Terminator: The Sarah Connor Chronicles (2008) / Sci Fi-Thriller
Season 1: Episode 7: The Demon Hand
Cast: Lena Headey, Thomas Dekker, Summer Glau, Brian Austin Green, Richard T. Jones, Bruce Davison, Angela Gots, Mark Ivanir
Director: Charles Beeson
Screenplay: Toni Graphia
1.7 - "The Demon Hand"
"Terminator: The Sarah Connor Chronicles" takes an upswing with "The Demon Hand", arguably the most efficient episode of Season 1 thus far. Despite the fetishistic garb given to Summer Glau (who gets to dress up as a cop and a ballerina), the developments in this episode provide the most surprises, as we question the actions of characters we thought we knew, and learn what happened to one character we thought we'd never see again -- Dr. Silberman, now played by vet Bruce Davison (Breach, The Dead Girl). While Cameron's (Glau, Serenity) outfits might be gratuitous, the action is not (no Cromartie appearance), as the episode plays out with all of the thrills, intrigue and mystery one could hope for, leaving us in eager anticipation of the two-hour, two-episode season finale.
Tension escalates between Derek Reese (Green, "Beverly Hills 90210") and Cameron, who remember each other from the future, though the latter finds that whatever her actions may have been, that she is not someone that can be trusted, despite Sarah's friendship. Meanwhile, Cameron's mission, as given by Sarah (Headey, 300), is to seek out Dmitri (Ivanir, Schindler's List) the chess pro who once worked with the (ostensibly) deceased Andy Goode, who, for reasons elaborated in the episode, threw the chess match so that they would not get the Defense contract. To do this, Cameron joins a ballet class taught by Dmitri's sister, Maria (Gots, "The L Word"), as a novice ballerina that learns quite quickly. Meanwhile, Agent Ellison, carrying the leftover hand of a Terminator left behind in a previous squabble, goes on a trail to find Sarah's former psychiatric evaluator, Dr. Silberman (Davison), who went into a much-needed retirement after witnessing first-hand things he mercilessly kept Sarah under lock and key for. Meanwhile, Sarah is out to get the return of the Terminator hand from Ellison's possession, finding Silberman's interrogation tapes from the mental institution in the process.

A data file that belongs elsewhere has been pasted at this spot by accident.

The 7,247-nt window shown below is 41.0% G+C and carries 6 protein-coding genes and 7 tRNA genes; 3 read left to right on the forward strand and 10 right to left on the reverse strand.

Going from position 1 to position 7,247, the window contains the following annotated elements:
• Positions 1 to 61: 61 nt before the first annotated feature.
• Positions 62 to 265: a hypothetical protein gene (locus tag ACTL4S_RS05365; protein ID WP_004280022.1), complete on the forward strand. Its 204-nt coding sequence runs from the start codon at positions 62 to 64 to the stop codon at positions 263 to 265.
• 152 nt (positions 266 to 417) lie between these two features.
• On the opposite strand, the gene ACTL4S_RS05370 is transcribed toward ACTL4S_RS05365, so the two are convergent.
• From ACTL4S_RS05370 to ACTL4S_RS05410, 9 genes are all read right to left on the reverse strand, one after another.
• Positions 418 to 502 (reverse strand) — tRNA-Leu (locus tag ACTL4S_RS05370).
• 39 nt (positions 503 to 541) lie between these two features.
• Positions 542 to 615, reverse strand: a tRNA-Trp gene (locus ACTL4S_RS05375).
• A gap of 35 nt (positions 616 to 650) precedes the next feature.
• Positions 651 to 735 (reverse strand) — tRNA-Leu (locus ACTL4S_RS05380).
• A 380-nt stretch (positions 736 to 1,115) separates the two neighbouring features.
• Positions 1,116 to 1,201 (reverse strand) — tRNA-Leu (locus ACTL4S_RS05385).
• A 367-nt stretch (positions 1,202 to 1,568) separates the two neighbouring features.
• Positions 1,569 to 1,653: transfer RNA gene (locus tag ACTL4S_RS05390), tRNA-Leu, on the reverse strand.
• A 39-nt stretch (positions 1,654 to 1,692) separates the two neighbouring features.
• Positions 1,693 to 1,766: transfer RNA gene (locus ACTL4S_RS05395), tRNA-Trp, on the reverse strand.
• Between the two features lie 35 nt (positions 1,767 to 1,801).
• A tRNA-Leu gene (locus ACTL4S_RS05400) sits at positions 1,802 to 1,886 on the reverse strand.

The title of the episode is perhaps a reference to a Harlan Ellison-written "Outer Limits" work, "Demon with a Glass Hand", which is the one of two episodes that some claim was inspiration for the first Terminator movie. It also fits in with Dr, Silberman's wild assertions that the events that he witnessed in Terminator 2 were the result of forces of good and evil, such that the T-800's reaching out to Sarah stating, "Come with me if you want to live", was like the Hand of God reaching out to man in Michelangelo's famous painting on the ceiling of the Sistine Chapel. Being a hand from a "bad" Terminator, this would make the existing hand Sarah is after a "Demon Hand". Given the apocalyptic themes of the Terminator films, including the constant use of the term "Judgment Day", the religious allusions fit into place. Interesting that the Michelangelo painting is actually of God giving life to his creation, Adam, which ties in nicely with the notion of cybernetic organisms being the by-product of humanity's advancements in artificial life, a notion that works so well in android films such as Blade Runner.
Directed by fantasy/horror TV vet Charles Beeson ("Supernatural", "Afterlife") from a teleplay by series co-executive producer Toni Graphia ("Battlestar Galactica", "Roswell"), it has enough good stuff to keep viewers reeled in for the remainder of the season, if not the entire series, just to see where things will lead. Hopefully, future episodes will follow the blueprint for this one without resorting to the formula filler that plagued some of the more recent shows.
-- Followed by episode 1.8, "Vick's Chip".
Qwipster's episode rating:
©2008 Vince Leo